Blog by Steve Laug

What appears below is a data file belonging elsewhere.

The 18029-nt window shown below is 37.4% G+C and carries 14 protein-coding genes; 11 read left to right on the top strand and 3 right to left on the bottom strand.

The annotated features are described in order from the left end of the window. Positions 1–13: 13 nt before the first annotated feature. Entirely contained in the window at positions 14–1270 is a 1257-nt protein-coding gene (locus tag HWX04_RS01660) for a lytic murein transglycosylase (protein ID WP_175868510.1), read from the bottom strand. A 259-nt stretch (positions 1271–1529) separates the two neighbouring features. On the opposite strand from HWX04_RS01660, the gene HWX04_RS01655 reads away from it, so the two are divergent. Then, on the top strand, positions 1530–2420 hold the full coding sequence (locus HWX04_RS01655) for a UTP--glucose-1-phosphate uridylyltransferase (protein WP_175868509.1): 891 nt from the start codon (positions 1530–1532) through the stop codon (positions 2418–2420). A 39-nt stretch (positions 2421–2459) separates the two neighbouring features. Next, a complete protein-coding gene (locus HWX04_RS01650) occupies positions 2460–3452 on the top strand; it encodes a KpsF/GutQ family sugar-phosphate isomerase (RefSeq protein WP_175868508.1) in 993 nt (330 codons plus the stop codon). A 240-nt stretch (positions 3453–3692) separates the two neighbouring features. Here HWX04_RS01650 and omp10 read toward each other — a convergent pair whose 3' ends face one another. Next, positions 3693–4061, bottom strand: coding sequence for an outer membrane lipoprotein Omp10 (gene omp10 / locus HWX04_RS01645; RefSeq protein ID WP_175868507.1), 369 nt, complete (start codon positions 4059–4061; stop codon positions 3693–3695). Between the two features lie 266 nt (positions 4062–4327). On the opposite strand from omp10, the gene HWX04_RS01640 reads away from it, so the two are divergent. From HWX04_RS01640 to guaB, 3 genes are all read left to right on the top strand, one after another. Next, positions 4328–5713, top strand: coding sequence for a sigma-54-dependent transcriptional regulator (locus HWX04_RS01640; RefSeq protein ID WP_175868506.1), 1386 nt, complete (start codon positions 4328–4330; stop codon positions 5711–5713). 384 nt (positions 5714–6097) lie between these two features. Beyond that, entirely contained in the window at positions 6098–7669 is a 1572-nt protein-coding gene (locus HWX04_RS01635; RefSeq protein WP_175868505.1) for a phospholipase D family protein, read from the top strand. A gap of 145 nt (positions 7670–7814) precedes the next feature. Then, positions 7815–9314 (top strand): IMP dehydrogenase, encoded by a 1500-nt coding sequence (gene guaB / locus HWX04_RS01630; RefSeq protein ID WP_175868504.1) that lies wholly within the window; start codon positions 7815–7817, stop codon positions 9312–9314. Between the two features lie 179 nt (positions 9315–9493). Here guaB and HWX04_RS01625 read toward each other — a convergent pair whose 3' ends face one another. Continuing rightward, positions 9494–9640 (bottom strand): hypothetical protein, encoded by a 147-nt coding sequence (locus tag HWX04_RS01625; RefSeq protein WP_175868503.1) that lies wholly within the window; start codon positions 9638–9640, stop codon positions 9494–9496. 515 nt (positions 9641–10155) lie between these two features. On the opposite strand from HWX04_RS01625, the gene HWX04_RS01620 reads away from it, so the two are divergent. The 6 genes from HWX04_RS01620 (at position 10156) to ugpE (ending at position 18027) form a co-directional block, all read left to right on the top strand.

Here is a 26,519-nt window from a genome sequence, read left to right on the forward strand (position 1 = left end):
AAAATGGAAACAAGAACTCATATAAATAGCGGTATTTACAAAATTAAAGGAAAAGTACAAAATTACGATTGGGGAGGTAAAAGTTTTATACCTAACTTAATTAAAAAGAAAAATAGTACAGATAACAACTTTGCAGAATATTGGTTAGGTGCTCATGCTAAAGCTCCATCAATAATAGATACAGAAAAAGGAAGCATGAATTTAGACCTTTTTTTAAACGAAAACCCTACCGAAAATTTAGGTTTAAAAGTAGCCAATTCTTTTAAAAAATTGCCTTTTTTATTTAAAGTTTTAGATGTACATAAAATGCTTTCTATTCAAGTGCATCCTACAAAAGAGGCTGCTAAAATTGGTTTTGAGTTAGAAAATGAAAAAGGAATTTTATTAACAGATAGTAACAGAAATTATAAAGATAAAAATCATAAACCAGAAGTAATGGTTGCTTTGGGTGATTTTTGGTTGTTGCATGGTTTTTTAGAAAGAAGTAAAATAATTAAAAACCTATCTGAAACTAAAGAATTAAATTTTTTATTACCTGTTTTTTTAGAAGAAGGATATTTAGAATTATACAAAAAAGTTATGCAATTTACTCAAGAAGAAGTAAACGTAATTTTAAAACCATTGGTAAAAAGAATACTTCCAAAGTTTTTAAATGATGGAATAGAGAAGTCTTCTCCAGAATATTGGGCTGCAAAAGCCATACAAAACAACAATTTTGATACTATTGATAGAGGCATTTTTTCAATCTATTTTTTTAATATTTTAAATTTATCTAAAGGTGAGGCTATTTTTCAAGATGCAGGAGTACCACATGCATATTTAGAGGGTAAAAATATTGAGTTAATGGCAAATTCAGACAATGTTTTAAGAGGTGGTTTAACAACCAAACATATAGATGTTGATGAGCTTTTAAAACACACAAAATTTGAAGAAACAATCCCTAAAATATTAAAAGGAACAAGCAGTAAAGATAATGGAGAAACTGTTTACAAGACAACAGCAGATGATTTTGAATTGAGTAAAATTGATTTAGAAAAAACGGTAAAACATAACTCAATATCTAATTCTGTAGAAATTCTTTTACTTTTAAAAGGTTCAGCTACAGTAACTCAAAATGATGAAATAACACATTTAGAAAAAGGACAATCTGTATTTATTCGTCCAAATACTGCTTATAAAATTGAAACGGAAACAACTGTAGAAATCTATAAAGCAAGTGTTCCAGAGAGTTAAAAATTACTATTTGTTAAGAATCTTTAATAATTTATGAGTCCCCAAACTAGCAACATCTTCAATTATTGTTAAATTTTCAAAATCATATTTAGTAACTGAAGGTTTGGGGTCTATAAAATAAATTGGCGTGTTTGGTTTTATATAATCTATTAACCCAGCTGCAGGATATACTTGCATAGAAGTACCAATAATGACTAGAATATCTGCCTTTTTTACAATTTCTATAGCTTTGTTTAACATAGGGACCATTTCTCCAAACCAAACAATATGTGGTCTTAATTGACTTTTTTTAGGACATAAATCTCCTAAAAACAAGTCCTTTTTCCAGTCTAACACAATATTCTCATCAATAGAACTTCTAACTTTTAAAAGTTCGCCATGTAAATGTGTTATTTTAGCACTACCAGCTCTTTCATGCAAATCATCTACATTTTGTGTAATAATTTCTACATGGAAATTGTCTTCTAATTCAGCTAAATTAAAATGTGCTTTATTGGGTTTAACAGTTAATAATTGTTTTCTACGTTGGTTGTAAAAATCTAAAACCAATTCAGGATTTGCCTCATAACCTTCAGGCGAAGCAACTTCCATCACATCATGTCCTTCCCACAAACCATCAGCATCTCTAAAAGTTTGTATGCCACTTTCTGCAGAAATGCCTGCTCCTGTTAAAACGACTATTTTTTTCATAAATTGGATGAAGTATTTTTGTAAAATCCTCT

Even with the COVID-19 warning rolling in incessantly I am still working on pipes! It keeps my mind busy and focused. There is no reason to not enjoy the time alone at the work table bringing these old-timers back to life. The next pipe I have chosen is an interesting looking mixed finish Dublin that was stained with a rich brown colour on both the smooth upper portion and rusticated lower portion of the bowl and shank. It was stamped on the smooth underside of the shank. The stamping was readable. The shape number 306 is on the heel of the pipe and identifies the shape. The stamping Made in Canada and then the Brigham stamp in script followed on the rest of the flattened shank. The age on this one is Post-Patent era, nominally 1960s. The pipe comes to me I think from a trade I did with Alex but I am uncertain. It was in decent condition when I brought it to the table. The finish was a little dirty and the rim top had some damage but otherwise looked decent the inner edge of the bowl was slightly out of round due to some burn damage. The internals were quite clean. The stem was in good condition other than a few tooth marks on the top and underside near the button. The Maple Distillator was dirty and would need to be replaced. I took photos of the pipe when I brought it to the table. I took some close up photos of the rim top and also of the stem surface. I wanted to show how well it had cleaned up. The rim top was clean, but there was a slight burn mark on the front inner edge. You can also see that the bowl was out of round. I also took close up photos of the stem to show how well surface looked on both sides. I took a photo of the stamping on the underside of the shank. You can see that it is stamped as noted above. It is faint but it is readable.I took the pipe apart and removed the Distillator from the aluminum tenon. It was stained but otherwise clean. I would need to replace it when I was finished. Before I get into the restoration part of this pipe I decided to include a poster I picked up that shows the filtration system of the patented Brigham Distillator. Give the poster a read. It also helps to understand the internals of these older Canadian Made pipes.I decided to start my restoration work on this one by dealing with the damaged rim top. I sanded the inner edge of the bowl with 220 grit sandpaper to reshape the out of round bowl and deal with the burned spot on the front edge. I gave it a slight bevel and I am pleased with the results.I polished the briar with micromesh sanding pads – wet sanding it with 1500-12000 grit pads. After each pad I wiped the briar down with a damp cloth. I worked some Before & After Restoration Balm into the surface of the briar with my fingertips to clean, enliven and protect the briar. I let the balm sit for a little while and then buffed with a cotton cloth to raise the shine. The photos show the bowl at this point in the restoration process. With that done the bowl was finished other than the final buffing. I set it aside and turned my attention to the stem. I painted the stem surface with the flame of a Bic lighter to lift the tooth marks from the surface.After the heat had done its work on the tooth marks on the top side I was left with some damage on the button edges and on the underside of the stem. I filled in the remaining tooth damage with clear CA glue and set the stem aside to dry overnight. I sanded out the repaired tooth marks and chatter with 220 grit sand paper to blend them into the rest of the stem surface. I started to polish it with a folded piece of 400 wet dry sandpaper. Once it was finished it had begun to shine. I polished the stem with Denicare Mouthpiece Polish from a tin of it I have in the drawer here. It is a gritty red paste that I rub on with my finger tips and work into the surface of the stem and button and buff off with a cotton pad. It gives me a bit of a head start on the polishing work. Before I finished the polishing stem I decided to fit it with a new Rock Maple Distillator.I polished the stem with micromesh sanding pads – wet sanding with 1500-12000 grit sanding pads. I wiped it down after each sanding pad with Obsidian Oil. I polished it with Before & After Pipe Stem Polish – both Fine and Extra Fine. I am continuing to experiment with Briarville Pipe Repairs new product, No Oxy Oil so I rubbed the stem down with the oil on the cloth that was provided with it. I am excited to finish this Brigham. I put the pipe back together and buffed it with Blue Diamond on the buffing wheel. I gave the bowl and the stem multiple coats of carnauba wax. I hand buffed the pipe with a clean buffing pad to raise the shine. It is fun to see what the polished bowl looks like with the grain popping through on the bowls sides and rim top. Added to that the polished black vulcanite stem with the shining brass pins was beautiful. This mixed grain on the smooth finish Brigham 306 Dublin is nice looking and the pipe feels great in my hand. It is light and well balanced. Have a look at it with the photos below. When I was going through the box of pipes in my box of pipes to be done I came across this beautiful 3 Dot Brigham. The dimensions are Length: 5 ½ inches, Height: 1 ¾ inches, Outside diameter of the bowl: 1 3/8 inches, Chamber diameter: ¾ of an inch. It is a beautiful pipe and one that will be on the rebornpipes store soon. If you are interested in adding it to your collection let me know. Thanks for walking through the restoration with me as I worked over this pipe. Thanks to each of you who are reading this blog. Remember we are not pipe owners; we are pipemen and women who hold our pipes in trust until they pass on into the trust of the next pipeman or woman.